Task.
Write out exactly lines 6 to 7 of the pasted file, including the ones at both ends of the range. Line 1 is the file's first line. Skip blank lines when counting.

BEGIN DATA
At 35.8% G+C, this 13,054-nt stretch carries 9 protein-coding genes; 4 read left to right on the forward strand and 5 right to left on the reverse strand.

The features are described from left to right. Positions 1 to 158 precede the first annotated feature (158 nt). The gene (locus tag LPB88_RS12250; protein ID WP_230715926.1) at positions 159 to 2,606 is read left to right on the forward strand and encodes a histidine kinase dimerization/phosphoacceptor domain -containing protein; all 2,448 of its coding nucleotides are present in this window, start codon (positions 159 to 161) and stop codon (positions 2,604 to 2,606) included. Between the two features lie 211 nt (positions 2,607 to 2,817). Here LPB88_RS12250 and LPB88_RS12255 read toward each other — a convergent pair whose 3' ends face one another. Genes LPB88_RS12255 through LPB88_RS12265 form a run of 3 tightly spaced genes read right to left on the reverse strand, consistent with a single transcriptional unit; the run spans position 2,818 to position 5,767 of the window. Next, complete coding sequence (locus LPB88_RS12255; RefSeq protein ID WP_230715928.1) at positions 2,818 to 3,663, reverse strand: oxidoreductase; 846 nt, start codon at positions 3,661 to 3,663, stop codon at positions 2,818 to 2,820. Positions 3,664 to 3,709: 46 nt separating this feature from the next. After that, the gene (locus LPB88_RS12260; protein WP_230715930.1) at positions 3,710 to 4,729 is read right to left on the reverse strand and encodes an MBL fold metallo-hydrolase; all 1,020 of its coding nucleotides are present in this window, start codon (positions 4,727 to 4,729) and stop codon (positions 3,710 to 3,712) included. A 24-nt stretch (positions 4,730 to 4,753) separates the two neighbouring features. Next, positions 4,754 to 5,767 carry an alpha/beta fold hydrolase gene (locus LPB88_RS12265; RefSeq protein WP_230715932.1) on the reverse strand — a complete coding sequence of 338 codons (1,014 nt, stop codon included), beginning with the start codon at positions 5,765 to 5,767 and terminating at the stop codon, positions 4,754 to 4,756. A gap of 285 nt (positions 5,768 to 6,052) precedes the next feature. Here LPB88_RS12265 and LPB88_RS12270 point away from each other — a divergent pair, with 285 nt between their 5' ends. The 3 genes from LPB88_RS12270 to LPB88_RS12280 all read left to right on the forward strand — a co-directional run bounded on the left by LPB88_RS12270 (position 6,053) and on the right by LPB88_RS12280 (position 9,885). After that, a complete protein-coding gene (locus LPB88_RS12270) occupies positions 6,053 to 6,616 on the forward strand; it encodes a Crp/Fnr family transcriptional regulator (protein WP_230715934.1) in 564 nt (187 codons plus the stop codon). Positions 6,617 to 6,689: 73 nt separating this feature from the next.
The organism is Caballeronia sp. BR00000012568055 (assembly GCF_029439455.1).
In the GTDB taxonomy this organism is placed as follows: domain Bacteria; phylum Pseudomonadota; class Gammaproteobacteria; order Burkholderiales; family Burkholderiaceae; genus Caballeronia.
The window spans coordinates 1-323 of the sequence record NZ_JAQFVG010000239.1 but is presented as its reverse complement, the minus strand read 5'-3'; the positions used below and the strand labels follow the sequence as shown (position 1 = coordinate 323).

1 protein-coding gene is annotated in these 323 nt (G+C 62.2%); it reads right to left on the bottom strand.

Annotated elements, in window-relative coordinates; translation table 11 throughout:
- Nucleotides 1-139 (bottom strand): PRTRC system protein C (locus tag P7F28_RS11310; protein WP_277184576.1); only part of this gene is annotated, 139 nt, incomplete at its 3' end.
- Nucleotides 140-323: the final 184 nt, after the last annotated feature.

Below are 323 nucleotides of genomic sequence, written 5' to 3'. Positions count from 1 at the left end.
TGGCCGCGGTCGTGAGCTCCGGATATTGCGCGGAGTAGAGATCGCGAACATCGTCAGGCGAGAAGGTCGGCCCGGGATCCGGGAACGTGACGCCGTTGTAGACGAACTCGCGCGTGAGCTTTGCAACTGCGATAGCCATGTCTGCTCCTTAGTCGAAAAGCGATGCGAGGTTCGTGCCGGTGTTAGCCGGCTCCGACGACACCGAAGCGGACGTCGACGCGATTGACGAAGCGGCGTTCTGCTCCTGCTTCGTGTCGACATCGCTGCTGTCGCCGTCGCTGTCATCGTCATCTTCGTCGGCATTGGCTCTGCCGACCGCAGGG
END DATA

1 protein-coding gene is annotated in these 323 nt (G+C 62.2%); it reads right to left on the bottom strand.

Annotated elements, in window-relative coordinates; translation table 11 throughout: